Will the feds ever legalize cannabis? - M. Patient

Your guess is as good as mine. A lot of people are super excited because the MORE (Marijuana Opportunity Reinvestment and Expungement) Act made it through the House Judiciary Committee and is most likely headed to the floor for a vote. If passed, the MORE Act would decriminalize and reschedule cannabis. The bill would also free people doing federal time for weed and a few other cool things. It’s a good bill, and it may make it through the House, but I would bet all the weed in my pockets right now that if this bill gets to the Senate, Mitch McConnell and his posse will keep it (along with more than 200 other bills passed by the House) from ever coming up for a vote. One might think that the “party of small government” would like to strike a blow for freedom, especially since the latest polls from Pew show that 67 percent of the American people (and 55 percent of Republicans) think weed should be legal, but betting on a Republican senator to do the right thing is an easy way to lose money these days.

You should still call your elected representatives and tell them to support this bill; just don’t expect anything to change until we get a Democratic majority in both houses of Congress.

Are cannabis prices really going up? - Bud Jett-Ng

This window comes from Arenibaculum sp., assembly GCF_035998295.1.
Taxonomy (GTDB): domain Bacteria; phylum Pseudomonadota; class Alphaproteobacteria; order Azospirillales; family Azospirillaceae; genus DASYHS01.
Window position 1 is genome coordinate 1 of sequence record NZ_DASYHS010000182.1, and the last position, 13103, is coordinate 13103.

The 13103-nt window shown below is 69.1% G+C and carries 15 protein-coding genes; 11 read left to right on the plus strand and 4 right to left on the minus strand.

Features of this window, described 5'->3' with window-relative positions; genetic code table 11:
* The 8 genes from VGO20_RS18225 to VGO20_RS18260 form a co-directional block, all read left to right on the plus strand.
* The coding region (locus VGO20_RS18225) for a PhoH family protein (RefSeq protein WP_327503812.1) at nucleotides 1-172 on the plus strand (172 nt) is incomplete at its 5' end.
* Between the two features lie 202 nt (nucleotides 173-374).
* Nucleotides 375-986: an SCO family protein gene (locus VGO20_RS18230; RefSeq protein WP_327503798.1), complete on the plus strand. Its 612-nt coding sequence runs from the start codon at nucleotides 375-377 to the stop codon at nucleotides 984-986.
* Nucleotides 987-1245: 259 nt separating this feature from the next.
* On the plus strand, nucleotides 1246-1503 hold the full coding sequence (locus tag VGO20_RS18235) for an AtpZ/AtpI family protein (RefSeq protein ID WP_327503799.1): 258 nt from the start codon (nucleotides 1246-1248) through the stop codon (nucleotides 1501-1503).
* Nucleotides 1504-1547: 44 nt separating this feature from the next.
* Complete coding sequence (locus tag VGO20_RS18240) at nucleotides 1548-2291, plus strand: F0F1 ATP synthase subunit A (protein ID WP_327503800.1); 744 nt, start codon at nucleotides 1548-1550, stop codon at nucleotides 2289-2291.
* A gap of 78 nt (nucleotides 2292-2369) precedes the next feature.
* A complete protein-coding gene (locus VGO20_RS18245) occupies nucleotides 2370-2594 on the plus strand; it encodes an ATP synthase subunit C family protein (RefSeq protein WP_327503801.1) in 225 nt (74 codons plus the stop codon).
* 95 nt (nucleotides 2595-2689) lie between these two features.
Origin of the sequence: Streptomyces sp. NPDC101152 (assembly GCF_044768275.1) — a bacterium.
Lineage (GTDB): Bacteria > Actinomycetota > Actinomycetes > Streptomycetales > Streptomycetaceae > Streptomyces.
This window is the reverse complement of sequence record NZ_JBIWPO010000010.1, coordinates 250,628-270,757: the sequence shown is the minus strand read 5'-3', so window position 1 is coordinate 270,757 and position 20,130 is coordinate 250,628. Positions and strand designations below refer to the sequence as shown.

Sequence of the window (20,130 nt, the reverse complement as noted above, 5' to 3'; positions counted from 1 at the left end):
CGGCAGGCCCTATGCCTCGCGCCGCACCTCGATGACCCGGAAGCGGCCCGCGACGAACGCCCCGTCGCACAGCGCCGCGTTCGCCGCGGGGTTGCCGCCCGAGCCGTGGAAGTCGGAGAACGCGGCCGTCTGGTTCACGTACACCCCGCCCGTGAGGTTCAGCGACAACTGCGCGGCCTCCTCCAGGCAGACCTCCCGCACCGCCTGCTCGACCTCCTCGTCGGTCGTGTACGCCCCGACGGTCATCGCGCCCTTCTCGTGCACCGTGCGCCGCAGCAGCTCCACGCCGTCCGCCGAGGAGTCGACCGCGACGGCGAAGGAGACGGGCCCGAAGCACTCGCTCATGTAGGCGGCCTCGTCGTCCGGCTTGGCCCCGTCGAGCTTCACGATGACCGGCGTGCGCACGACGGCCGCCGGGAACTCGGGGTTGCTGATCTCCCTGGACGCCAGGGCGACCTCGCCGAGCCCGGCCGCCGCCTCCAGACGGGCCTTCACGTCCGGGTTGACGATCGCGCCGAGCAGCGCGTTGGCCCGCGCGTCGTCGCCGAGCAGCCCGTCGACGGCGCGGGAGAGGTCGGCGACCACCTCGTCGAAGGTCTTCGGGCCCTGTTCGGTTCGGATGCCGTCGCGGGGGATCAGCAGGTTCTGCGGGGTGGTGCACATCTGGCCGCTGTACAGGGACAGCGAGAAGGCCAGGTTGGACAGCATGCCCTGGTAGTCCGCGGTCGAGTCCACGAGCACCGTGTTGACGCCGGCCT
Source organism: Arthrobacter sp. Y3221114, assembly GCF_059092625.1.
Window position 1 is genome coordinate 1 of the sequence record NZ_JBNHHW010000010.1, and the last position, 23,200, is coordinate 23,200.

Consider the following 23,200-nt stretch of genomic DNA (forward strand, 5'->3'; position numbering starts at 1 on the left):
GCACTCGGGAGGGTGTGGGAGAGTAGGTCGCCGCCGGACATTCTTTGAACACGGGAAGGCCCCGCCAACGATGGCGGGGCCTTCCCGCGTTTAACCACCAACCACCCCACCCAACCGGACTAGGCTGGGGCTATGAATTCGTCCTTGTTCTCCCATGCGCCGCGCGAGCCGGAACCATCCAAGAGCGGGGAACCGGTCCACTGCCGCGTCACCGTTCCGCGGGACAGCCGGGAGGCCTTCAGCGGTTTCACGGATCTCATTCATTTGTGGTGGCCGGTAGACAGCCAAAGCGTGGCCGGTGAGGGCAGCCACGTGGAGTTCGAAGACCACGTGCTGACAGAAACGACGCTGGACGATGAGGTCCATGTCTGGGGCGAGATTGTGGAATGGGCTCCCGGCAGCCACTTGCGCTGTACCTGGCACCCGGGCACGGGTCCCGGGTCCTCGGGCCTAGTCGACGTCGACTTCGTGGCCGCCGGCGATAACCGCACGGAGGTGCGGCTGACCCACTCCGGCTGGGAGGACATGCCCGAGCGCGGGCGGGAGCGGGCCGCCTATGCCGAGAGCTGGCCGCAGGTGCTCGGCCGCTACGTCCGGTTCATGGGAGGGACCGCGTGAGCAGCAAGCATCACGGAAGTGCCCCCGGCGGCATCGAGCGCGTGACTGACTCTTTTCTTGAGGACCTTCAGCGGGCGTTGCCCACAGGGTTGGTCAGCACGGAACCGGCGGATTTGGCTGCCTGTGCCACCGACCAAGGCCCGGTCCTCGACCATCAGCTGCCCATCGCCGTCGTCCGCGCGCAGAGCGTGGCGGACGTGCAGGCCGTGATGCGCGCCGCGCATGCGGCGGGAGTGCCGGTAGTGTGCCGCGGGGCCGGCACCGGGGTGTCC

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Yep. The California Bureau of Cannabis Control, in its infinite wisdom, has announced increases on two cannabis taxes: The cultivation tax will go from $9.65 per ounce of cannabis to $9.87, and the “markup rate,” which is used for determining excise taxes, will go from 60 percent to 80. The changes take effect Jan. 1, and the regulated cannabis industry is livid. The BCC claims it is adjusting the taxes to keep up with inflation, but it seems to me as if the BCC is inflating the price of pot. The price of a eighth (3.5 grams) of weed has been between $40-$60 since 1995. One would think that if the BCC really wanted the regulated industry to compete with the black market, they would be searching for a way to expand access (75 percent of California cities and counties still prohibit cannabis businesses) and finding a way to keep prices low. A small increase in the cultivation tax may not seem like a big deal, but a bunch of little things will soon add up to big trouble for the regulated market.

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